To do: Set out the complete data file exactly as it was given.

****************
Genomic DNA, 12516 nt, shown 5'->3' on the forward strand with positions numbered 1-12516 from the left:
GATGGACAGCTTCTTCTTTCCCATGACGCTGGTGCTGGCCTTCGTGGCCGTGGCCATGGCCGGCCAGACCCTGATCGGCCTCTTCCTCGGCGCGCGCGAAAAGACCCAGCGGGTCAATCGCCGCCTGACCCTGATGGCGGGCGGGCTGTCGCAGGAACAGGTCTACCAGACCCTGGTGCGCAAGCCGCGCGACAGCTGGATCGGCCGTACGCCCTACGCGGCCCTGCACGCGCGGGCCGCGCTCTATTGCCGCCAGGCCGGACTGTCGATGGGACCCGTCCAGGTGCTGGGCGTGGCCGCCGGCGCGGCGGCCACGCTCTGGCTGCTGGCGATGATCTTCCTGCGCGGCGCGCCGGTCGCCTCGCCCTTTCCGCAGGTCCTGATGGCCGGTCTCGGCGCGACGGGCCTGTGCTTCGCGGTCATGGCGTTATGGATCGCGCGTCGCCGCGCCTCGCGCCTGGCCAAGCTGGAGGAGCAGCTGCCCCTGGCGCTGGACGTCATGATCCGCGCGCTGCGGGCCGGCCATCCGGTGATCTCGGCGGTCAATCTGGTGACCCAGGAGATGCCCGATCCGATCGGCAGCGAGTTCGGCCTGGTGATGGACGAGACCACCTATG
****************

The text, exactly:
Genomic DNA, 12516 nt, shown 5'->3' on the forward strand with positions numbered 1-12516 from the left:
GATGGACAGCTTCTTCTTTCCCATGACGCTGGTGCTGGCCTTCGTGGCCGTGGCCATGGCCGGCCAGACCCTGATCGGCCTCTTCCTCGGCGCGCGCGAAAAGACCCAGCGGGTCAATCGCCGCCTGACCCTGATGGCGGGCGGGCTGTCGCAGGAACAGGTCTACCAGACCCTGGTGCGCAAGCCGCGCGACAGCTGGATCGGCCGTACGCCCTACGCGGCCCTGCACGCGCGGGCCGCGCTCTATTGCCGCCAGGCCGGACTGTCGATGGGACCCGTCCAGGTGCTGGGCGTGGCCGCCGGCGCGGCGGCCACGCTCTGGCTGCTGGCGATGATCTTCCTGCGCGGCGCGCCGGTCGCCTCGCCCTTTCCGCAGGTCCTGATGGCCGGTCTCGGCGCGACGGGCCTGTGCTTCGCGGTCATGGCGTTATGGATCGCGCGTCGCCGCGCCTCGCGCCTGGCCAAGCTGGAGGAGCAGCTGCCCCTGGCGCTGGACGTCATGATCCGCGCGCTGCGGGCCGGCCATCCGGTGATCTCGGCGGTCAATCTGGTGACCCAGGAGATGCCCGATCCGATCGGCAGCGAGTTCGGCCTGGTGATGGACGAGACCACCTATG